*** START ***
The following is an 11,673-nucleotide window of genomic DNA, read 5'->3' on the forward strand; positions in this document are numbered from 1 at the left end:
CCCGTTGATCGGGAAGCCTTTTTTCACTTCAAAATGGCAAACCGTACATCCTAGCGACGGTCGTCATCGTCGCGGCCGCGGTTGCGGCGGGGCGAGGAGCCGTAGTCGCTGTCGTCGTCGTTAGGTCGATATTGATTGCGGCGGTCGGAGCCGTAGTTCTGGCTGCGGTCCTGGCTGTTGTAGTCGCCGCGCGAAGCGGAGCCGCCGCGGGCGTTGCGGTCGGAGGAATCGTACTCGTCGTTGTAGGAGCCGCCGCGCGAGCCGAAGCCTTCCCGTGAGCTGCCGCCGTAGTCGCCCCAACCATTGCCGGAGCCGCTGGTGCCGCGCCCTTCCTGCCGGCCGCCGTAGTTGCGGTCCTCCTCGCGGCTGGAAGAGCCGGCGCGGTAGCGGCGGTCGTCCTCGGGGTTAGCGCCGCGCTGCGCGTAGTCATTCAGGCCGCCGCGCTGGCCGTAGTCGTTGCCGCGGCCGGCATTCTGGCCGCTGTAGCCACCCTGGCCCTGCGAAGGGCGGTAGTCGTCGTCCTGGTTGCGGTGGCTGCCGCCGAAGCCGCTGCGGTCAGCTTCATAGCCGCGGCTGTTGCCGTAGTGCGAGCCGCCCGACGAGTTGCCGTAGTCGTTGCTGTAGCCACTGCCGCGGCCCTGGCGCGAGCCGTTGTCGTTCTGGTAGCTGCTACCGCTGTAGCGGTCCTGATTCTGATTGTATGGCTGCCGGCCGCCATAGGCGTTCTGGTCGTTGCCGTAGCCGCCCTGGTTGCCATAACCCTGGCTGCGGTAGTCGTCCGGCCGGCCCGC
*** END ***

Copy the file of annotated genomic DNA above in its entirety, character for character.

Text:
The following is an 11,673-nucleotide window of genomic DNA, read 5'->3' on the forward strand; positions in this document are numbered from 1 at the left end:
CCCGTTGATCGGGAAGCCTTTTTTCACTTCAAAATGGCAAACCGTACATCCTAGCGACGGTCGTCATCGTCGCGGCCGCGGTTGCGGCGGGGCGAGGAGCCGTAGTCGCTGTCGTCGTCGTTAGGTCGATATTGATTGCGGCGGTCGGAGCCGTAGTTCTGGCTGCGGTCCTGGCTGTTGTAGTCGCCGCGCGAAGCGGAGCCGCCGCGGGCGTTGCGGTCGGAGGAATCGTACTCGTCGTTGTAGGAGCCGCCGCGCGAGCCGAAGCCTTCCCGTGAGCTGCCGCCGTAGTCGCCCCAACCATTGCCGGAGCCGCTGGTGCCGCGCCCTTCCTGCCGGCCGCCGTAGTTGCGGTCCTCCTCGCGGCTGGAAGAGCCGGCGCGGTAGCGGCGGTCGTCCTCGGGGTTAGCGCCGCGCTGCGCGTAGTCATTCAGGCCGCCGCGCTGGCCGTAGTCGTTGCCGCGGCCGGCATTCTGGCCGCTGTAGCCACCCTGGCCCTGCGAAGGGCGGTAGTCGTCGTCCTGGTTGCGGTGGCTGCCGCCGAAGCCGCTGCGGTCAGCTTCATAGCCGCGGCTGTTGCCGTAGTGCGAGCCGCCCGACGAGTTGCCGTAGTCGTTGCTGTAGCCACTGCCGCGGCCCTGGCGCGAGCCGTTGTCGTTCTGGTAGCTGCTACCGCTGTAGCGGTCCTGATTCTGATTGTATGGCTGCCGGCCGCCATAGGCGTTCTGGTCGTTGCCGTAGCCGCCCTGGTTGCCATAACCCTGGCTGCGGTAGTCGTCCGGCCGGCCCGC